It is, first and foremost, a course in quantitative marine ecology. The degree aims to address the unique scientific challenges of marine mammal physiology and behaviour with strong components of analytical techniques, laboratory work, and research methods. The course is led by members of the world renowned Sea Mammal Research Unit (SMRU).
Whether because of their sheer size, complex behaviour, intriguing social structures or historic persecution, marine mammals in particular have come to symbolise issues in marine ecology. Conservation of endangered marine mammal species and management of their populations, especially those interacting with the human food chain, often attain prominent positions in the news, and in the attentions of both governmental and non-governmental agencies.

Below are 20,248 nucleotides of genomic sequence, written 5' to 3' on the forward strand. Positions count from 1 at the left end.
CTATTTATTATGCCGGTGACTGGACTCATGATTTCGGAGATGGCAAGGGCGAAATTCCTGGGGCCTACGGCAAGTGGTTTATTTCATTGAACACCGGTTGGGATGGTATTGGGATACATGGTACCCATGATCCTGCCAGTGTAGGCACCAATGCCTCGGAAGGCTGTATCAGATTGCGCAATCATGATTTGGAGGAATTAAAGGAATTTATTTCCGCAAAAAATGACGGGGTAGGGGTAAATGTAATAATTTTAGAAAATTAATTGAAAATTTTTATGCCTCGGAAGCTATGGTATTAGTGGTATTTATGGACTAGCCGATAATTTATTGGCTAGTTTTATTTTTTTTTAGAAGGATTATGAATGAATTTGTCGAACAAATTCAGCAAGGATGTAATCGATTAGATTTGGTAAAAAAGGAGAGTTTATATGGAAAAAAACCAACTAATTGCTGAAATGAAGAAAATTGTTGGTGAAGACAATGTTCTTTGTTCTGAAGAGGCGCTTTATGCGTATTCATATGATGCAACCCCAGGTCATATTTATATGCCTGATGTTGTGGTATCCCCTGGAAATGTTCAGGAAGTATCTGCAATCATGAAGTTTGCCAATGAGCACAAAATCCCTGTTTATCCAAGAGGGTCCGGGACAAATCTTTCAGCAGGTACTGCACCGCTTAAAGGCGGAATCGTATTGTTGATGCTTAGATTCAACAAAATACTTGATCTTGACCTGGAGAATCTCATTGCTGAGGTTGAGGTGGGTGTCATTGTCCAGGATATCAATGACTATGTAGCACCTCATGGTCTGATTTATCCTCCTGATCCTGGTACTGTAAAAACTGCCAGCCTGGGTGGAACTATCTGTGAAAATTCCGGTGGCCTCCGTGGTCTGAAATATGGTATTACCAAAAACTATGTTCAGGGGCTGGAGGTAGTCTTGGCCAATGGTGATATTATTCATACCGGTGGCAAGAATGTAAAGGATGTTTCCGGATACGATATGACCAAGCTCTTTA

The need to know more about the lives and behaviours of marine mammals, driven by many agendas, coincides with a period in which improving technology is making it increasingly possible for us to probe the marine environment, and learn more about its inhabitants.
As a result, the rapidly developing, and highly topical, discipline of marine mammal science is an area in which many excellent biology graduates seek to conduct research.